And now, as I type this post, literally as I am typing, my nose is starting to drain, but front-ways. Front-ways as in the genesis of the phrase "Snot-nosed".  Again, fortunate for me, I will be able to hold on to this moment thanks to the afore mentioned fur-ball on my face.

Anyway, I hate being sick.  The symptoms are often gross, you feel like a different person, and its just plain boring.  I hate it so much that I refuse to go to the doctor or take medication because that is what sick people do, and I don't want to be sick.  Being sick makes me want to lay down and do nothing, absolutely nothing.  So here is a look at my schedule for the past 3 days.

  • Wake up
  • Use the bathroom, maybe brush my teeth
  • Flip on the cable news and pass out
  • Wake up again, between noon and 3
  • Eat something
  • Flip on some interesting TV like Judge Judy or anything on HGTV
  • Greet the kids as they return from school, from the bed mind you
  • Pass out once more
  • Wake up around dinner time and eat something
  • Return to the bed and watch TV
  • Pass out until I wake up again
  • Repeat!

    Monday, August 9, 2010

    Why I'm Here

    There is a slight disagreement in our house right now.  Nothing major, nothing that is going to tear TheVWM and I apart, but nonetheless a disagreement.  The subject being our arrival here in Costa Rica.  She says its the August 7th, I say the 9th, but it we both agree it was 3 years ago that we first set foot in Central America as a family.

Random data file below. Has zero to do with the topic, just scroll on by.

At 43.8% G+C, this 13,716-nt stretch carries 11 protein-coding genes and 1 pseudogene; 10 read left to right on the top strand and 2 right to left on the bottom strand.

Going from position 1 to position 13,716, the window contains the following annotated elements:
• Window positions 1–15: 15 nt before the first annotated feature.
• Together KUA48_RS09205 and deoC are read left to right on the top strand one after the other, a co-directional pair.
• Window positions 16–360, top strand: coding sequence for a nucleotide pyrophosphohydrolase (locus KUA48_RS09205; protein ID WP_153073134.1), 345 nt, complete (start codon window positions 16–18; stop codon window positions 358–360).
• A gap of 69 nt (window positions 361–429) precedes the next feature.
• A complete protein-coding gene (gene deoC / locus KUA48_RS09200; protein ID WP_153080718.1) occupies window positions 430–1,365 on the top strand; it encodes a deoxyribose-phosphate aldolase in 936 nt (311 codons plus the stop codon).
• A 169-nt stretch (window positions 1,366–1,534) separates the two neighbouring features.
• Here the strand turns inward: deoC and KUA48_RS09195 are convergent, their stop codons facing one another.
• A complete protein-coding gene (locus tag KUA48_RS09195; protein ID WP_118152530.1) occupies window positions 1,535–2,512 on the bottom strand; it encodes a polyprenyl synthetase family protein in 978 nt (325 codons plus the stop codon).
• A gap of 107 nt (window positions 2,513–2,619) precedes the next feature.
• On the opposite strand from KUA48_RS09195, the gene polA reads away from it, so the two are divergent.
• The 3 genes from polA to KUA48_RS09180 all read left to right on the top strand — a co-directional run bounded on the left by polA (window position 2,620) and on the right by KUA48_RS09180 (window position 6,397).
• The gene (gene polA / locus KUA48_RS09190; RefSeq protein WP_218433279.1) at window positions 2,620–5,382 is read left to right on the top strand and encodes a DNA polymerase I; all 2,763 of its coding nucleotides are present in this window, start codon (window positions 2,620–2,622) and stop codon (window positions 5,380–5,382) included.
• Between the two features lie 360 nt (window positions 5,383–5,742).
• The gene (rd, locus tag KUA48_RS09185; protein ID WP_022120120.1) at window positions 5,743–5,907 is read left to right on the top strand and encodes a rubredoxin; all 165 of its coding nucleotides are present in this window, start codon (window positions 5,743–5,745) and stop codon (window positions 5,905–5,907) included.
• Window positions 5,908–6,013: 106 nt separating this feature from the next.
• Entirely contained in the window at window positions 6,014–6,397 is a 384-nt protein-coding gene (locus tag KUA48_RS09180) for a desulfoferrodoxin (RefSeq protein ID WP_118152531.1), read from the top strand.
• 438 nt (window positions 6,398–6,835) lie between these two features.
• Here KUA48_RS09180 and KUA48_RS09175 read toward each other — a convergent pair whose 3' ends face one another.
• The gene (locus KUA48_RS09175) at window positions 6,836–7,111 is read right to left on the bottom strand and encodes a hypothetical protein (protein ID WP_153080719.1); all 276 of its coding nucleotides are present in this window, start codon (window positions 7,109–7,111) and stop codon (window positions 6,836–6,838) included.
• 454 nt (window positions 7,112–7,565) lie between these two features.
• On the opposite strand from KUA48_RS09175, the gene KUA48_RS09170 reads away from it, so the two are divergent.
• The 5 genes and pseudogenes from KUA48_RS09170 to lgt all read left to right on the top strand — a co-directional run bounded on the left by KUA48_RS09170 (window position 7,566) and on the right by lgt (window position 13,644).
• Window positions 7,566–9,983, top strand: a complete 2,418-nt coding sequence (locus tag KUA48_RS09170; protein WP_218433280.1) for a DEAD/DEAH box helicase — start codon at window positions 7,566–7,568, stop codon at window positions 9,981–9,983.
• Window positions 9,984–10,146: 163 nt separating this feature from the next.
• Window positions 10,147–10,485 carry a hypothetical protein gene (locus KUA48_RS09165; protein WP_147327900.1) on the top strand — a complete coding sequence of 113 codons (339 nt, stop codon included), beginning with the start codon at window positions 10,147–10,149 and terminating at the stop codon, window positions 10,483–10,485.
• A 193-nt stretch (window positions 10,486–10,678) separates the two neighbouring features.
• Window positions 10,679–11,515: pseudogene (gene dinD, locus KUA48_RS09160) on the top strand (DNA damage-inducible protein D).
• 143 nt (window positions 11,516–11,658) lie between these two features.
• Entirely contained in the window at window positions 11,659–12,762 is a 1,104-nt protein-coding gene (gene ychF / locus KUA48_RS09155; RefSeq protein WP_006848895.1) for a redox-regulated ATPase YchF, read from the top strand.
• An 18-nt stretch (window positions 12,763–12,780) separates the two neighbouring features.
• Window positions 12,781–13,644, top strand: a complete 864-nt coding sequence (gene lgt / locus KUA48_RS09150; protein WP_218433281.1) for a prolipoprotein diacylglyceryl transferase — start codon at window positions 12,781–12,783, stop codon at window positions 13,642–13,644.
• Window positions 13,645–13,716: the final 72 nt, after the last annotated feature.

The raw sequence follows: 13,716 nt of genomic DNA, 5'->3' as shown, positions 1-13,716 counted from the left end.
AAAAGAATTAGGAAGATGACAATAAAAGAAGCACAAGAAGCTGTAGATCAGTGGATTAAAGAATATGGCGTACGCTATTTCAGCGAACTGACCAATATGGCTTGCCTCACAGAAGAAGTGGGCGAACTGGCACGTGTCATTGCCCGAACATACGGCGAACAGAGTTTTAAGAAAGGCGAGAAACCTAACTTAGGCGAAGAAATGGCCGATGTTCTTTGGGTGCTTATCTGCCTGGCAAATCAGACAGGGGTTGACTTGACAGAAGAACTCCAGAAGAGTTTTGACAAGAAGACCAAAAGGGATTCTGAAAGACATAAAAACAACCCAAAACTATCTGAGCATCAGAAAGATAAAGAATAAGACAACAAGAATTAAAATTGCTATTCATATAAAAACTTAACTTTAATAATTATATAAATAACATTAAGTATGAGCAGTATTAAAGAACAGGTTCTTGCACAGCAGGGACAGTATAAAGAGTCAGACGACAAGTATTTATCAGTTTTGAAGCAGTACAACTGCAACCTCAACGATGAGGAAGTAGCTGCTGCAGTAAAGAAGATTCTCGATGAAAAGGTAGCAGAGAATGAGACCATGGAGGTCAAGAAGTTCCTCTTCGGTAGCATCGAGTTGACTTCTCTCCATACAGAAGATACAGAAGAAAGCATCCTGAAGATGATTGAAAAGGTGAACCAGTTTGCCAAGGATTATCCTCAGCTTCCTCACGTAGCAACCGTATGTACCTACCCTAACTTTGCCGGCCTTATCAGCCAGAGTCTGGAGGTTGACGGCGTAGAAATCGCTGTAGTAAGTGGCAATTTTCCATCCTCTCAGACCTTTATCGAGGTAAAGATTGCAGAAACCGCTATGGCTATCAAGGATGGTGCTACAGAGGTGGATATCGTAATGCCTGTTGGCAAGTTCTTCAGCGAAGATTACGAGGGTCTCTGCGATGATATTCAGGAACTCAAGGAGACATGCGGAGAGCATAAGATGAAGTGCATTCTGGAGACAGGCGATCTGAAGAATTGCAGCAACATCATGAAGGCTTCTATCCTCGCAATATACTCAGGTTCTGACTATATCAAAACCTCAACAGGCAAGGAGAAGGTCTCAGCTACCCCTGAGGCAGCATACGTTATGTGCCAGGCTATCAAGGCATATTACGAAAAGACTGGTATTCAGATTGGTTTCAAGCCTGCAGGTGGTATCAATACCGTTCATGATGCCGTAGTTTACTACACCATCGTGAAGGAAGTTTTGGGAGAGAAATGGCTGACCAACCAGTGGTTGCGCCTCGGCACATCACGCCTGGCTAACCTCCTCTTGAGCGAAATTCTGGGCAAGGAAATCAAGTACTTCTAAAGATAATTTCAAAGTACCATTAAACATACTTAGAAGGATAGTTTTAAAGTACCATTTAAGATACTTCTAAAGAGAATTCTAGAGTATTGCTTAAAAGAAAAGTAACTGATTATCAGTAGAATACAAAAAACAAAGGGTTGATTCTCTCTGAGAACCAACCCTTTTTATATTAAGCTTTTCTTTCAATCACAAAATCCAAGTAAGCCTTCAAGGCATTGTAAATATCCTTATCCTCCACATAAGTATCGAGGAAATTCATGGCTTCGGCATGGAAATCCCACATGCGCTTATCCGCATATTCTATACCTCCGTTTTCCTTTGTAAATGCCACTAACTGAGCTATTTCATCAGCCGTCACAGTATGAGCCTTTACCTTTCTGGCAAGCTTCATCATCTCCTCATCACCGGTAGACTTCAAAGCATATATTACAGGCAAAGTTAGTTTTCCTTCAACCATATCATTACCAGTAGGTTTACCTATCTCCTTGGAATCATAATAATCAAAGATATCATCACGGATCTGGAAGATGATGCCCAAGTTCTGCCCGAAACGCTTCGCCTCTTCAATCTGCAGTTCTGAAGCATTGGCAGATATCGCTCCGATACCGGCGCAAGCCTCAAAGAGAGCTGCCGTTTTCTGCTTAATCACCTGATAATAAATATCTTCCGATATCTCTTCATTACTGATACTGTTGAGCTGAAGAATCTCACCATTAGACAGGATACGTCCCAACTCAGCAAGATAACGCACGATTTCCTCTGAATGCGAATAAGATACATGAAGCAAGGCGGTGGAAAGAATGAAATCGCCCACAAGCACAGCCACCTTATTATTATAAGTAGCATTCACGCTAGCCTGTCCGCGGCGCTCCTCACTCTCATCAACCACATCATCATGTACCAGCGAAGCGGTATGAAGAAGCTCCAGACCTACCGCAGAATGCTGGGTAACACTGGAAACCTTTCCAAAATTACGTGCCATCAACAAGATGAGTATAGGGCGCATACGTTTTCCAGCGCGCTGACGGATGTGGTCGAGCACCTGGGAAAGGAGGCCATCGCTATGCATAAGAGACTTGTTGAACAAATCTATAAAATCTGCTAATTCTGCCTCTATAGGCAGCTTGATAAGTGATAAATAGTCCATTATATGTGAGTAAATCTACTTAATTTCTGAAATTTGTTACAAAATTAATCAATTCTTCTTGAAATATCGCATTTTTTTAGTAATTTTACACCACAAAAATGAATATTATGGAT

Now we have shared some amazing times during these 3 years: we have learned (better yet, are learning) to speak spanish, made friendships and had the opportunity to share the love of Christ with many of these new friends, seen our sons grow into incredible young men who have shown more adaptability and ingenuity than most adults we know, not to mention the sights we have seen in this amazingly rich and diverse part of the wold, but...there have been days when all I can do is ask why.

    Why did I quit my job?, leave my family?, leave all that was comfortable and enjoyable in my life?

    or maybe just, 

    Why the hell am I here?




    Friday, August 6, 2010

    Droppin' Evangelism Bombs

    When we were preparing to move here to Costa Rica, someone told us that Costa Rica was a good "first step" missions location with, more or less, the following explanation:
    A first step missions location is a place that is safe and comfortable where people won't have to step too far out of their comfort zone and where they won't have to work TOO hard. Its a good place to get one's feet wet in missions, but hopefully people serving with you will want to move on to "real" missions opportunities.
    Yes, someone actually said that do us.

    Anyway, I guess others share that same view because I have seen a lot of people down here, not working with us, but a ton of missions teams coming down with their matching t-shirts, running into the town squares or squatter villages or even going door to door, dropping their "evangelism bombs", and fleeing back to the safety and comfort of North American life.



    What is an "evangelism bomb" you ask?